- DO NOT eat and drink until after the effects of the local anaesthetic wear off (this will take 3-4 hours). Following this, ensure you eat and drink with care, avoiding the sites where the teeth have been removed.
- Slight bleeding for a while is quite normal. However, if this occurs do not rinse or spit out as this will increase the bleeding, just swallow gently and the bleeding will stop naturally.
- If the bleeding persists, roll up a clean handkerchief (not tissue) or the gauze provided, place it over the extraction site and bite hard on it for at least twenty minutes.
- Avoid sport or strenuous exercise for 24 hours as this can encourage bleeding. Sit down comfortably at home for the first few hours.
- Avoid smoking, alcohol and very hot drinks for 12 hours, as these will also encourage bleeding.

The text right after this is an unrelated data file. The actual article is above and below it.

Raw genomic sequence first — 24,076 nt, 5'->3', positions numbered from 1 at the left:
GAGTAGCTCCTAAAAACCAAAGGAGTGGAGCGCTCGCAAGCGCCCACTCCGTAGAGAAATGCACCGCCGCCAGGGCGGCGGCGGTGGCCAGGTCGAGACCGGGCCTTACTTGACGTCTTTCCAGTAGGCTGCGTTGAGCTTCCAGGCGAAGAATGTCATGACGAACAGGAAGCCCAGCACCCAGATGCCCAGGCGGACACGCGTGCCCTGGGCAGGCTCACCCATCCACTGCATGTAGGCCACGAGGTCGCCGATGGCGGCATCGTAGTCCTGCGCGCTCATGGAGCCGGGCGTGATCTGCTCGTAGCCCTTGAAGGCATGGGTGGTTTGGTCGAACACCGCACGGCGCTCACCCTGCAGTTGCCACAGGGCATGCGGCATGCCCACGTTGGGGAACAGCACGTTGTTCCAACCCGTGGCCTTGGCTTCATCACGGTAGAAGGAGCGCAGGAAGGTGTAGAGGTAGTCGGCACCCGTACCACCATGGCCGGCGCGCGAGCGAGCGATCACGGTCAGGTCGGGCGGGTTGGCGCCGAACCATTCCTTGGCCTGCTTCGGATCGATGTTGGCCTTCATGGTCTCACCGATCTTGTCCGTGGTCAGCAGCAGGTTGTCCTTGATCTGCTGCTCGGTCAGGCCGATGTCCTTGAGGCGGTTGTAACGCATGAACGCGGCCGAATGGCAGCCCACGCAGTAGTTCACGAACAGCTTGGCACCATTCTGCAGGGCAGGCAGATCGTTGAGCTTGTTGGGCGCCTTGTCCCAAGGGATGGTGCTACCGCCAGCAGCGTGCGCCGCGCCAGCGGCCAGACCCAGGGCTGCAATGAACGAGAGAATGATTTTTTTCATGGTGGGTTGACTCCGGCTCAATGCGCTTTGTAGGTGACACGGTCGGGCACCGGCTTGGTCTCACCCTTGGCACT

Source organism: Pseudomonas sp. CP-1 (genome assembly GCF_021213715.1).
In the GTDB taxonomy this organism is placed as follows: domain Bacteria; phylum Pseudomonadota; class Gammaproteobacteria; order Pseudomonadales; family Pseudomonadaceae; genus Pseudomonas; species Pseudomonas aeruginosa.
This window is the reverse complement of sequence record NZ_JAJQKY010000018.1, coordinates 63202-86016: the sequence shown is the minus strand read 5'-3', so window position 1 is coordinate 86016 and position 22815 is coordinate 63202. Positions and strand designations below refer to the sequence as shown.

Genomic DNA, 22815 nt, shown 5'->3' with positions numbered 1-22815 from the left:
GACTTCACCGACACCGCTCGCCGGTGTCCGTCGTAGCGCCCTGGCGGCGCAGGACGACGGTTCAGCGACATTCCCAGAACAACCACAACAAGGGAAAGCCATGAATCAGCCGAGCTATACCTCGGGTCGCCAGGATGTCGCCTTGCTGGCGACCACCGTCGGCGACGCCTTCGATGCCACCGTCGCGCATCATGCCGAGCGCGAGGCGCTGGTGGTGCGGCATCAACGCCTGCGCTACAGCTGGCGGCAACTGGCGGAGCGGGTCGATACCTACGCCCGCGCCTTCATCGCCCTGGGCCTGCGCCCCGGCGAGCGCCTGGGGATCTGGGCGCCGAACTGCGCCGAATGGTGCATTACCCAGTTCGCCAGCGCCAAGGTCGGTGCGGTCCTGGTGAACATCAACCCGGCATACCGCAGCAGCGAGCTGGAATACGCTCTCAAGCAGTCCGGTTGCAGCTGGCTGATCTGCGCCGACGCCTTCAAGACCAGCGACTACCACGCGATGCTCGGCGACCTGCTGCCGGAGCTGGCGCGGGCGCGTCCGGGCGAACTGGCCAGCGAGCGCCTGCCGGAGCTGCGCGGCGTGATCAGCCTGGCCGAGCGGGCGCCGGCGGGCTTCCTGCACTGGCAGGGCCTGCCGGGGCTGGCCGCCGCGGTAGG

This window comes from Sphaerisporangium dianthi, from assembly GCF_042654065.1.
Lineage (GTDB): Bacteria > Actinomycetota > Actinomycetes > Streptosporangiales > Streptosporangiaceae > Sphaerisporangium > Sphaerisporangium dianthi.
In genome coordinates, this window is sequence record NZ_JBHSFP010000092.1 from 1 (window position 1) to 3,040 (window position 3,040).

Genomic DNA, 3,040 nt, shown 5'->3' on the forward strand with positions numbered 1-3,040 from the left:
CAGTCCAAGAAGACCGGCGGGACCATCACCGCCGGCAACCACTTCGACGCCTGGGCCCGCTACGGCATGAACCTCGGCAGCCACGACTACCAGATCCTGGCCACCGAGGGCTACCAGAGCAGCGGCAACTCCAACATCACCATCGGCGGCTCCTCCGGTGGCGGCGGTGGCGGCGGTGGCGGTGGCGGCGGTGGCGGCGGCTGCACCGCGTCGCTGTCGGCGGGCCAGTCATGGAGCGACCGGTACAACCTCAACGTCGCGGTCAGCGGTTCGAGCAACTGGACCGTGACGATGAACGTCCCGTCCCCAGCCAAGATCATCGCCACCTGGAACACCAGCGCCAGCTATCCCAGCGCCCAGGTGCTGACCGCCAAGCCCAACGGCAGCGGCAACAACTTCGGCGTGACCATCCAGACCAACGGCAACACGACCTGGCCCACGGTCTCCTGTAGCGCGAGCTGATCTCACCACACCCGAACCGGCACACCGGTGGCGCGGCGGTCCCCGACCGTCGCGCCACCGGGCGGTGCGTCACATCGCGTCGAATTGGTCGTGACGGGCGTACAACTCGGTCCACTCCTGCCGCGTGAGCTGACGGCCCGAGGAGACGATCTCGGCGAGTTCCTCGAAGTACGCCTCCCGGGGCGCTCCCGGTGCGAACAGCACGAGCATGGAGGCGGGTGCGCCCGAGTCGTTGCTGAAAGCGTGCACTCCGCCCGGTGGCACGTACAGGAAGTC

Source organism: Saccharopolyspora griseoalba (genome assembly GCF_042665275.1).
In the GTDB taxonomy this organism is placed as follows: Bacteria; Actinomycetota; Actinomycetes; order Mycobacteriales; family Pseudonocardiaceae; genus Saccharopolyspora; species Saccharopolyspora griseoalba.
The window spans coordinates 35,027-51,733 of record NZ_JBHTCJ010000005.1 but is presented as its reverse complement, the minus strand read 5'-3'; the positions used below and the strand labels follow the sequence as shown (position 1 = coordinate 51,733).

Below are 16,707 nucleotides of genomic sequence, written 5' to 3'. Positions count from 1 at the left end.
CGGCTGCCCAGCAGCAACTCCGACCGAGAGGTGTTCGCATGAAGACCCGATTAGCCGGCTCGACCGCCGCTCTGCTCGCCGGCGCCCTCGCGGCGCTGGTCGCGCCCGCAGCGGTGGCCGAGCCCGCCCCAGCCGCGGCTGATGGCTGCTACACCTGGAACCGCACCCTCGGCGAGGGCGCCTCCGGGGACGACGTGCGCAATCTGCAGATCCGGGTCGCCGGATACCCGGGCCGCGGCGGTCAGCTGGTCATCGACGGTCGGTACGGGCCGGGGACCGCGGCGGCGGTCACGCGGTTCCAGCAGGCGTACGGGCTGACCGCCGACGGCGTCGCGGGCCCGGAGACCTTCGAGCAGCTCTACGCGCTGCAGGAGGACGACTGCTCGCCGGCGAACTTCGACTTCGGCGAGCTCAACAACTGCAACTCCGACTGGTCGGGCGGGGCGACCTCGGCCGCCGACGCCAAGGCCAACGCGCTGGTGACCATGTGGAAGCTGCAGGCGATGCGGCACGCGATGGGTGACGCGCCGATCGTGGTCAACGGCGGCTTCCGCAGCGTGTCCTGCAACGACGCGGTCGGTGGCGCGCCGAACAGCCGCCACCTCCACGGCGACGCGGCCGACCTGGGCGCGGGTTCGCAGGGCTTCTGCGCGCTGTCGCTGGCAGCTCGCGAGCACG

- Smoking may result in a painful infection called a dry socket.
- Starting on the day after the extraction, rinse the area after meals with warm saline (1 teaspoon of salt in a glass of hot water).
- DO take painkillers if you start to have pain as the anaesthetic wears off. Paracetamol or Ibuprofen are normally suitable for this, but follow the instructions provided if you have asthma or stomach problems.
- Before going to bed on the day you have had the extraction (if this is at least four hours after the extraction), clean your mouth with care. Use a soft brush and your usual toothpaste, avoiding the sites where the teeth have been removed.
PLEASE CONTACT YOUR DENTAL PRACTICE OR THE EMERGENCY OUT OF HOURS NUMBER IF YOU HAVE ANY OF THE FOLLOWING SYMPTOMS:
- PERSISTENT BLEEDING
- SEVERE SWELLING
- SEVERE PAIN
A filling is the most common routine dental procedure. Fillings are used to fill cavities in teeth and nowadays, they are not only functional but can be natural looking as well. Many people don’t want silver fillings that show when they laugh or smile and are looking for a more natural colour for their fillings. On this basis, you can ask your dentist about other filling options such as composite (white) fillings.